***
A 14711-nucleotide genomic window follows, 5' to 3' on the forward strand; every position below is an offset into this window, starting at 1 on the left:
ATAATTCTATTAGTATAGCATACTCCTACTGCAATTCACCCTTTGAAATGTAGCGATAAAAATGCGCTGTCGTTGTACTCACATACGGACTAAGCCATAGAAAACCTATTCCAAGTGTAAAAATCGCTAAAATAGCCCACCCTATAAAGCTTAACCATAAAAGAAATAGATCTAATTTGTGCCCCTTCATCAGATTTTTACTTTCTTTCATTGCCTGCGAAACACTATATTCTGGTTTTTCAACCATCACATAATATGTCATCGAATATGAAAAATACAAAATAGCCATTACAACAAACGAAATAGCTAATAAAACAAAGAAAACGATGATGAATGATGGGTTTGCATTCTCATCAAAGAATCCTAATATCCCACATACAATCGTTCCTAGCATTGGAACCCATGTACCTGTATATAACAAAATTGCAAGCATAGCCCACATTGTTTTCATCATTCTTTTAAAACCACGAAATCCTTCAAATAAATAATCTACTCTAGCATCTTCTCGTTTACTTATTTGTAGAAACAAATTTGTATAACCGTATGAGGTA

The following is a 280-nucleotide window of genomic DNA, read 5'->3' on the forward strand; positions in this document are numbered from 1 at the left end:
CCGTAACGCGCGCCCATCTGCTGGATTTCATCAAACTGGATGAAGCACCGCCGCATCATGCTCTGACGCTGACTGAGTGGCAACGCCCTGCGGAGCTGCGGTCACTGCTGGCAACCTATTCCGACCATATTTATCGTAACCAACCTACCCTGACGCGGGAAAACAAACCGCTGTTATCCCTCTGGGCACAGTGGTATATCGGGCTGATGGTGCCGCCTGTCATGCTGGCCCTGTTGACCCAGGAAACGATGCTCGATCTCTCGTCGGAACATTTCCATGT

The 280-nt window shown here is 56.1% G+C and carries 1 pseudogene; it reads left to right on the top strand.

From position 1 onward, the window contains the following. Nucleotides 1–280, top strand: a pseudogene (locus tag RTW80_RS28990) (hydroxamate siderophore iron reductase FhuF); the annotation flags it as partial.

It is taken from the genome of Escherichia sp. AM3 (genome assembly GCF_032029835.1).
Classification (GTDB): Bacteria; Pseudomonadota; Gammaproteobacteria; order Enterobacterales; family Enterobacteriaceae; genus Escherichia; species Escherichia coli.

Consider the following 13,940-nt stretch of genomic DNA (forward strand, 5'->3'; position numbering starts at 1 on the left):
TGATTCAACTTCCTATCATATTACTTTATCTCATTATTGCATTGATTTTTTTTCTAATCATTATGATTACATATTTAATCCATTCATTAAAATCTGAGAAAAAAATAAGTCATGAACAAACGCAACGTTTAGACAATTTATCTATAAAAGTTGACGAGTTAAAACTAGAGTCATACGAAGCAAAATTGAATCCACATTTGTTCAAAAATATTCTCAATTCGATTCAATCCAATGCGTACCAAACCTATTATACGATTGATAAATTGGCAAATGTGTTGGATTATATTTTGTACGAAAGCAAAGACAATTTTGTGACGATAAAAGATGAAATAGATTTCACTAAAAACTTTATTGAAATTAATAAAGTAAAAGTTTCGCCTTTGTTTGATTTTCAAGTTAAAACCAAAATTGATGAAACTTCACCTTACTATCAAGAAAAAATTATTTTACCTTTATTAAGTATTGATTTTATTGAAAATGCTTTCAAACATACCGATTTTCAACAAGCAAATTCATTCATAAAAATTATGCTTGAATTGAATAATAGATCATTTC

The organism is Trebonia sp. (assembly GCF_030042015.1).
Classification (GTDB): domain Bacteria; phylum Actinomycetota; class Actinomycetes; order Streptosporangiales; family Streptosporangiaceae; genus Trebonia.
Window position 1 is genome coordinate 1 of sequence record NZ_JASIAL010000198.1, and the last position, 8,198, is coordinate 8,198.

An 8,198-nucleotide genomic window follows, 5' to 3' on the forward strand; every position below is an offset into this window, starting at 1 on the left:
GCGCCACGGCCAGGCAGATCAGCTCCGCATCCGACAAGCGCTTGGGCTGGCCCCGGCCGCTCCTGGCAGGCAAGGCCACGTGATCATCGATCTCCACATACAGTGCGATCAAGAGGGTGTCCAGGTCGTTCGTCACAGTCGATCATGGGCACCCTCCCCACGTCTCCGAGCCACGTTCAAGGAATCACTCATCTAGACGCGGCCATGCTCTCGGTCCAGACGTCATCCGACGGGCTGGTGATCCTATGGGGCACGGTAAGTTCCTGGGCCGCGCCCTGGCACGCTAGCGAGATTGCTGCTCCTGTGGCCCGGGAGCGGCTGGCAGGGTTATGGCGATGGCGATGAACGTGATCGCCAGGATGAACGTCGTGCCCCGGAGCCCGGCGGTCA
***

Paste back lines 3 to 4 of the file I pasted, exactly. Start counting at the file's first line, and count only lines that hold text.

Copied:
The following is a 280-nucleotide window of genomic DNA, read 5'->3' on the forward strand; positions in this document are numbered from 1 at the left end:
CCGTAACGCGCGCCCATCTGCTGGATTTCATCAAACTGGATGAAGCACCGCCGCATCATGCTCTGACGCTGACTGAGTGGCAACGCCCTGCGGAGCTGCGGTCACTGCTGGCAACCTATTCCGACCATATTTATCGTAACCAACCTACCCTGACGCGGGAAAACAAACCGCTGTTATCCCTCTGGGCACAGTGGTATATCGGGCTGATGGTGCCGCCTGTCATGCTGGCCCTGTTGACCCAGGAAACGATGCTCGATCTCTCGTCGGAACATTTCCATGT